Last night, I settled down by myself in the living room with my pipe and my computer for our monthly prayer ceremony. We’ve been having ice here the past two days that coats the roads, tree branches, decks, and fences. I’m glad I had decided not to invite anyone over for the ceremony. It would have been treacherous for them to come.
As always, I laid out my pipe and tobacco. After smudging everything with white sage, I opened my computer to the file where I keep all your prayers. Some had come in last-minute, and I was glad they slipped in under the door, so to speak. For each prayer, tobacco was offered and placed in a silver bowl. I added mine last. The bowl held prayers for the Earth, for certain loved ones, for help with relocations, right livelihood, new endeavors, hard times, and all our relations. There were prayers for healing, for gratitude, and for wisdom.
With all the prayers resting in the silver bowl, I began loading the pipe and calling in the seven sacred directions. Hannah, my dog, came and settled in beside me. Darter the cat rested on the ottoman at my back. The fireplace was warm and glowing, calling out to us with merry little crackles and sparks. Upstairs, Carter was in his favorite chair, watching the football games. Occasionally, I would hear him cheer on the teams with a hoot. The dishwasher was slogging along in the kitchen…
Sometimes, I take my pipe out somewhere to a private place to do ceremony. Last night, I found a certain sweetness calling in the sacred in the midst of the ordinary machinations of the household. It reminded me that the holy is in all things at all times.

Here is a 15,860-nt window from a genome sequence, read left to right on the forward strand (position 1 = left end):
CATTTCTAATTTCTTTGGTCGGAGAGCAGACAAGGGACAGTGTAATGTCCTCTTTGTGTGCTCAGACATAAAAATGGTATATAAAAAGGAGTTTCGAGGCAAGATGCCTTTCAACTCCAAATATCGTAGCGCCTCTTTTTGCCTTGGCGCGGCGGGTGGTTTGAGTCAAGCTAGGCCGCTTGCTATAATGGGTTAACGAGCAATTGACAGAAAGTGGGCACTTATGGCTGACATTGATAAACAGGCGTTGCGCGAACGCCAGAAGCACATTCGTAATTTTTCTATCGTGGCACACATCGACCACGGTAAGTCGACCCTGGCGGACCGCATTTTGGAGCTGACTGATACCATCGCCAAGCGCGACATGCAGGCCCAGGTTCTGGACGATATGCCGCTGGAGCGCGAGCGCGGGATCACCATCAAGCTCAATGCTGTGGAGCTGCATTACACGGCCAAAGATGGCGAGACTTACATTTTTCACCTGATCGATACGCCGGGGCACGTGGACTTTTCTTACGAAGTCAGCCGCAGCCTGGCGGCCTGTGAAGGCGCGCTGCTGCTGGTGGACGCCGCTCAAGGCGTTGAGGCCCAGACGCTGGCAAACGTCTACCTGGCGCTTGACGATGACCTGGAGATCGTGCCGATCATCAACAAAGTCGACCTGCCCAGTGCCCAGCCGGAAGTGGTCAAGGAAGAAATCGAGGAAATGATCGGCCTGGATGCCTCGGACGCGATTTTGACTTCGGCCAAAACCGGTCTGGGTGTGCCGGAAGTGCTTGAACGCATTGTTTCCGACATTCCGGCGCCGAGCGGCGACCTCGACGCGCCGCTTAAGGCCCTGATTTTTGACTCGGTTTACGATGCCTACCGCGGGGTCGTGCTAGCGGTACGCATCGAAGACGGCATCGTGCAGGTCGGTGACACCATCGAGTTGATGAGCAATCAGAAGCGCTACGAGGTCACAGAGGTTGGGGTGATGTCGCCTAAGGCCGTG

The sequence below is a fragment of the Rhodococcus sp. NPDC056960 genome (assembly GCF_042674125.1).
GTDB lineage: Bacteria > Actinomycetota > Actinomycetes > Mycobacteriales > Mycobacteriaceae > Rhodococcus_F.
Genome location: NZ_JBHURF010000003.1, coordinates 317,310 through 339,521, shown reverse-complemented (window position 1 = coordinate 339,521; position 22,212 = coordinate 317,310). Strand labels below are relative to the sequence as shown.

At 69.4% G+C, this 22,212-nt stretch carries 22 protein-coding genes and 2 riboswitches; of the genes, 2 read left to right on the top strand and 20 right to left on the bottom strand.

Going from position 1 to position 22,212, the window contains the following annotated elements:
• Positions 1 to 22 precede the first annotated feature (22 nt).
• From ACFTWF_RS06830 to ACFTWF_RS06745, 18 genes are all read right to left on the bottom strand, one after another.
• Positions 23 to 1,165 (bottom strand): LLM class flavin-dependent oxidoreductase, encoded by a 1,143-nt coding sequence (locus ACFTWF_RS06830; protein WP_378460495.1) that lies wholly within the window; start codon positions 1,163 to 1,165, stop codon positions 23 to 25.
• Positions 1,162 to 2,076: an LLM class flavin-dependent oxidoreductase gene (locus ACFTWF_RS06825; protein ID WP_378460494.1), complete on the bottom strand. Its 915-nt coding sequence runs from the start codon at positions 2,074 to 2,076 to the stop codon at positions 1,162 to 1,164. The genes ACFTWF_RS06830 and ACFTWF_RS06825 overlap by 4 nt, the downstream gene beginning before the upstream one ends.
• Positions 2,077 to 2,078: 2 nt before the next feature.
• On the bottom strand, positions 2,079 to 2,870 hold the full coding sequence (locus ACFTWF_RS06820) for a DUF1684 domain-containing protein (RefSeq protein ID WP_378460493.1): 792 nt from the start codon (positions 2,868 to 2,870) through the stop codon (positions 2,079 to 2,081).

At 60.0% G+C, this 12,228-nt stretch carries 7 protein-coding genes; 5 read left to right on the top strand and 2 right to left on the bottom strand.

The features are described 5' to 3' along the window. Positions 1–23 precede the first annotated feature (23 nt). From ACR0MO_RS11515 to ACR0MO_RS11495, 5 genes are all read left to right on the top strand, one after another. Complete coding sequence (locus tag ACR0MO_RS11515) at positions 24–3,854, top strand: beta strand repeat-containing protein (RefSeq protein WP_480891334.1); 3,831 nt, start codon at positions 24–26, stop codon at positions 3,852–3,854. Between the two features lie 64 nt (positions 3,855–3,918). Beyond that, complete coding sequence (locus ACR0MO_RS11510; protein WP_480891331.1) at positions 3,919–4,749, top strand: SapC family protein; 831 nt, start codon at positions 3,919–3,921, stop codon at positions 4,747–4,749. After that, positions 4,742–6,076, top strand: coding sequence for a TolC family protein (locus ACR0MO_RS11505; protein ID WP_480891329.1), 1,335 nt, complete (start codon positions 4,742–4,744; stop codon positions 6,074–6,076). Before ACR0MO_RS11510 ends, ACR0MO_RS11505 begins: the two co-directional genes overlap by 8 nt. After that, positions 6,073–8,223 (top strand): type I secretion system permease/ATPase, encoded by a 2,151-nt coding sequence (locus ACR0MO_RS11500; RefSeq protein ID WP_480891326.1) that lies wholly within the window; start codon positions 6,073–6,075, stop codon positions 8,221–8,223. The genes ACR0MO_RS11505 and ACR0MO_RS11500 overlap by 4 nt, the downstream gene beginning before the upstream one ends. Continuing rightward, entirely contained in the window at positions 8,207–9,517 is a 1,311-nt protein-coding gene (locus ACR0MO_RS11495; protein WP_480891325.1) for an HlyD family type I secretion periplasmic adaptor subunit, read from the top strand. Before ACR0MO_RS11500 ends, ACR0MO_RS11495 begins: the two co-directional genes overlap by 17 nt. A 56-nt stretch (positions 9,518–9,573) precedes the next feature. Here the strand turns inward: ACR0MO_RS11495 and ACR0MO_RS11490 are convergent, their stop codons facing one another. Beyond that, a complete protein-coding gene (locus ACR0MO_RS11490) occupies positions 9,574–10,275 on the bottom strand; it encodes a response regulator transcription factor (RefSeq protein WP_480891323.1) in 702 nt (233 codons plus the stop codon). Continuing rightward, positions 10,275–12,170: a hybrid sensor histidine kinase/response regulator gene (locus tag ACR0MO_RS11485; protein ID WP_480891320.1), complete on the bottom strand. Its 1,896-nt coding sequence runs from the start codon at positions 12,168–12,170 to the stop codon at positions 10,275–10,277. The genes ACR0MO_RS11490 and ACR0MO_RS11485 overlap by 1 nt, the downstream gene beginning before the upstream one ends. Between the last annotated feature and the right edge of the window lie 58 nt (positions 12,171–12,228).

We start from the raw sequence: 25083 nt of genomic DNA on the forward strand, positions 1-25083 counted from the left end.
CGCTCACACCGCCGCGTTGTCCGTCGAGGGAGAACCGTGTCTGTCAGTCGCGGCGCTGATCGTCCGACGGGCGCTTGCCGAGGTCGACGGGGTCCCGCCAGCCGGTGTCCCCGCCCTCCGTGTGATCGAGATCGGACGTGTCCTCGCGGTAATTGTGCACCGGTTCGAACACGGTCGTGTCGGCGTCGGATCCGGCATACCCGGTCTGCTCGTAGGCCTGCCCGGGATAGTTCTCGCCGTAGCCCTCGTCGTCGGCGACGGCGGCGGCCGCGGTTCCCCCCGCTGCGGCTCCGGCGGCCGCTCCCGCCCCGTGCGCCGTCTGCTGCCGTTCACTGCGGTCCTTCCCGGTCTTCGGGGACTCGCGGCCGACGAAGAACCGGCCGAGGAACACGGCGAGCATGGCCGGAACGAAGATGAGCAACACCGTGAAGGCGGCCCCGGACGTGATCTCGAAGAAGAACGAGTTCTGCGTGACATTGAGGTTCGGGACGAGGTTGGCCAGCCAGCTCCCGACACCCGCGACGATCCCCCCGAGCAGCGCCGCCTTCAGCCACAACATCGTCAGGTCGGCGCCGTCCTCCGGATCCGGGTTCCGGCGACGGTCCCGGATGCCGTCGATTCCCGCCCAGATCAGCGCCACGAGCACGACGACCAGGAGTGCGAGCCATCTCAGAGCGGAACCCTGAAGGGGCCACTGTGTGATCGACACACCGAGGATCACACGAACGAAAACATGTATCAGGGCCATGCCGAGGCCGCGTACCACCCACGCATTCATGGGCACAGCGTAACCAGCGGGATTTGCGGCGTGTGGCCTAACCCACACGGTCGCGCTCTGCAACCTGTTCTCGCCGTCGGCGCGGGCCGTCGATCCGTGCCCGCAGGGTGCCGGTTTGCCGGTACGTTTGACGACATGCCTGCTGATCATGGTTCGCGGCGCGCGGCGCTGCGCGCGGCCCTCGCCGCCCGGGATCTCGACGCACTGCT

What I noticed in particular with this month’s ceremony was the quality of the smoke itself. It fairly poured out of the pipe in thick, blue bellows. I thought that it looked like water, unleashed from the binding tethers of gravity. It flowed through my fingers, slowly as though it carried much weight. Up it lifted, high into the room, covering the air above me in a cloud of gray fog. A message—“All will be well”—rose out of the pipe bowl and streamed in thick plumes to the fog above my head.
I sensed the presence of Wisdom Keeper, and also the hearts of many, many relations—both two-leggeds, but mostly the others, those precious others that add so much richness to our lives. When I finished the last puff of tobacco, my pipe bowl was so hot I could not touch it. The beeswax coating on the bowl had even melted. I’ve never had this happen before, and I sat with the pipe a long time at the close of the ceremony, pondering what I’d seen, felt, and heard.
I can’t tell you how much it means to me to be able to carry your prayers each month. It is an honor and a joy, and I never finish a pipe without feeling full to the brim with hope and peace. Thank you for sharing with me, and special thanks to Cindy, and to Leslie, who I know were praying along with me in different parts of the country. I felt you both.